According to the Content Marketing Institute, 61% of marketers are planning to increase their use of written digital content, which means producing articles, ebooks, blogs, white papers, and anything else you may need to promote your business, generate and nurture leads, and build brand awareness.
Where is all that content going to come from? If you already have an in-house team of writers, that’s great! But if you find yourself running short on writing resources, look into hiring a freelance writer.
What Is a Freelance Writer?
A freelance writer is an individual who writes or produces written content who is not an employee of your company. Most freelancers perform project-based work and charge by the project, the hour, or the word.
In other words, a freelancer is a contractor. As a reminder, the IRS differentiates contractors from employees for tax withholding purposes. When you hire a freelance writer, you are getting a contractor as long as you don’t dictate too much about how the job gets done.
- Don’t micromanage when or where the writer works or dictate the tools to use.
- Don’t provide too much instruction for achieving the project.
- Don’t measure “how” the work was done.
In other words, don’t treat the contractor too much like an employee. The IRS gets a little torqued about misclassifying workers.
The Benefits of Hiring a Freelancer
Hiring freelance writers provides several benefits.
- A flexible workforce
- No need to provide fringe benefits
- Long-term freelancers get to know your business almost as well as you do
An experienced freelance writer often has experience in multiple industries with a deep well of knowledge about one or two. Depending on the business you’re in, you can find someone who can hit the ground running with very little in the way of onboarding.
Retaining Talented Freelancers
Once you find someone who understands your business and consistently provides content that is true to your brand, correct in all its details, and converts leads, hang onto that person.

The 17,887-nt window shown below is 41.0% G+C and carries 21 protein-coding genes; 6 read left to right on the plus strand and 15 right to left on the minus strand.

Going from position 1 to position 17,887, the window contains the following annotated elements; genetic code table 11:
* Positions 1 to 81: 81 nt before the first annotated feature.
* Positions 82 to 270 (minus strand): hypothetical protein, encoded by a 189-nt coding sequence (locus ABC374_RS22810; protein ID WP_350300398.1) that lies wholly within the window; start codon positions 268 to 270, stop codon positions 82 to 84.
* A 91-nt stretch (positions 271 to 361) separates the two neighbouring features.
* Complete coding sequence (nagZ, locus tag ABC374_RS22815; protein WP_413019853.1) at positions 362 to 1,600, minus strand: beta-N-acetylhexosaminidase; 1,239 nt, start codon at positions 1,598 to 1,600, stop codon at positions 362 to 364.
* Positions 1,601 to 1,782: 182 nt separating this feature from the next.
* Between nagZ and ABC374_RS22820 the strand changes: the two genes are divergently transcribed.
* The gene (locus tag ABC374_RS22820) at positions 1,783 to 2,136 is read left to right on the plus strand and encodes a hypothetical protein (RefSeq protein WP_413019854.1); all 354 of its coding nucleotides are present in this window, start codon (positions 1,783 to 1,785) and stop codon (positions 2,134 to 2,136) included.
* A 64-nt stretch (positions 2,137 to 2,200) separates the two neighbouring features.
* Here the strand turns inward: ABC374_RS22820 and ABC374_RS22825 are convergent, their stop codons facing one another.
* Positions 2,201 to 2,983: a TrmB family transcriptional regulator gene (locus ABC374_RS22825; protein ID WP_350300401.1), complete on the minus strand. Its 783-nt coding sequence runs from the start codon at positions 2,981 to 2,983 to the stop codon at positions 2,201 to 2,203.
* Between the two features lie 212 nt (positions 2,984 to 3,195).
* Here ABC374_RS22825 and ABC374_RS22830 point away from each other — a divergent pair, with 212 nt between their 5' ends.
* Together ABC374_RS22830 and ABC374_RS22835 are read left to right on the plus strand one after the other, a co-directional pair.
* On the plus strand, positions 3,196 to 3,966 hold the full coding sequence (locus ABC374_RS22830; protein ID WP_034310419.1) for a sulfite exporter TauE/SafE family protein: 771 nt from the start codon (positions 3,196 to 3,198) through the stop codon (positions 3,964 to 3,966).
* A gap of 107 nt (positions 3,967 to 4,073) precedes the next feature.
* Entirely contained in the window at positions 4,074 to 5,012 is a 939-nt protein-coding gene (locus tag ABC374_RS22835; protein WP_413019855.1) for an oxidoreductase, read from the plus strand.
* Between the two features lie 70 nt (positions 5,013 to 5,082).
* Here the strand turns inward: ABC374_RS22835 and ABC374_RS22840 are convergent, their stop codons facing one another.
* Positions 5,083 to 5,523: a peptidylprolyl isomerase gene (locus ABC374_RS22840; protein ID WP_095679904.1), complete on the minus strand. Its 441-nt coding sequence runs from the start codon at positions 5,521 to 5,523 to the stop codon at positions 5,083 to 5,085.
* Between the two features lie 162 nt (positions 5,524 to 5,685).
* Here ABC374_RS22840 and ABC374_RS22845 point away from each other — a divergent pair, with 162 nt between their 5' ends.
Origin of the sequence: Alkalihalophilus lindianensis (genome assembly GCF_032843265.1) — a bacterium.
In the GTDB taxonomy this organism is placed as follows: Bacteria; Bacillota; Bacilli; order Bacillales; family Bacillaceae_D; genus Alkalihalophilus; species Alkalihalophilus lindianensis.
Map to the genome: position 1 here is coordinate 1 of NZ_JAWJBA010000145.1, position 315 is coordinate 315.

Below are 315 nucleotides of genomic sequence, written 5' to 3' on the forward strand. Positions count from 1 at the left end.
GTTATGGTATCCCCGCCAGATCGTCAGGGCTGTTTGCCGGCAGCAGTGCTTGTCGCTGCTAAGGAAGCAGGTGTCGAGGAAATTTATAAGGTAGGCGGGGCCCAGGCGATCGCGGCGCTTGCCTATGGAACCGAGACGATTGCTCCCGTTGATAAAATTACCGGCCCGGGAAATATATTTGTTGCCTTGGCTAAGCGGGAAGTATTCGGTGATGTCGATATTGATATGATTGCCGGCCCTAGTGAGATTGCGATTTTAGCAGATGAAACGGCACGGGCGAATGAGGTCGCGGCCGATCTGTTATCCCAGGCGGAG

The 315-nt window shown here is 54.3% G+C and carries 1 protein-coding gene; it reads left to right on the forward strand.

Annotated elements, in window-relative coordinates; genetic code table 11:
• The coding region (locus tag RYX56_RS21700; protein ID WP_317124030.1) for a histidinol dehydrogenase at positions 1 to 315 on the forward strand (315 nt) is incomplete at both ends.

Just like you lose historical knowledge whenever an employee leaves, allowing a freelance who is doing a great job for you to disappear back into the pool would be a shame.
If you found someone you would like to use long-term, set up a retainer. Many freelancers already provide retainer services. It’s a great way for both sides to control monthly cashflow. You don’t need to look for someone new every time you have a content project. With a retainer, you receive priority attention from the writer, so you don’t need to be scheduled into a larger pile of work.
Paying a Freelancer
You get what you pay for. The freelancer is doing this for a living, just like your employees who work for you day in and day out. If you want top-notch work, be willing to pay for it.
Sure, you could put those assignments into a content mill website and get a writer for a couple of pennies per word, but you have little control over the quality until you have tried out a few. You may get lucky and find someone who does a great job for cheap, but don’t be surprised if your chosen writers leave the service to make more on their own.
Besides losing cheap labor that is good quickly, hiring writers charging such low rates often indicates a beginning writer or one doesn’t write well. Either way, you could end up paying more than you expect if you pay a cheap writer $20 for a brief post and then spend several hours editing it and making it ready for publication.
Isn’t your brand worth more to you than that?
Obviously, you know how much you can afford to pay. But here is a glance at the appropriate payment for an experienced freelance writer.
- Hourly rates – $50 to $100 per hour. If you need specific technical expertise, prepare to pay at least $100 or more.
- Per-word rates – $0.10 to $0.40 per word for general marketing content. For print and specialized content, plan to pay $0.50 to $1.00 per word.
- Project rates – typically based on a loose hourly rate, project rates are appropriate if you have a defined set of work to do. It can also include other tasks than writing, such as posting to your content management system or sourcing images.
One sign of an experienced writer is the experience to quote a reasonable rate and an estimate of time and cost.
A good freelancer provides value to your business without the hassle of employee administration. Just order your content and pay the invoice. At the end of the year, you can send a Form 1099-MISC to each writer for their taxes. They will love you for that!
As you brainstorm content ideas or if you have a large content project coming down the pike, consider hiring a freelance writer. In the long run, you will save money and receive quality work. You can also gain a long-term partner who can help you generate leads and expand your business.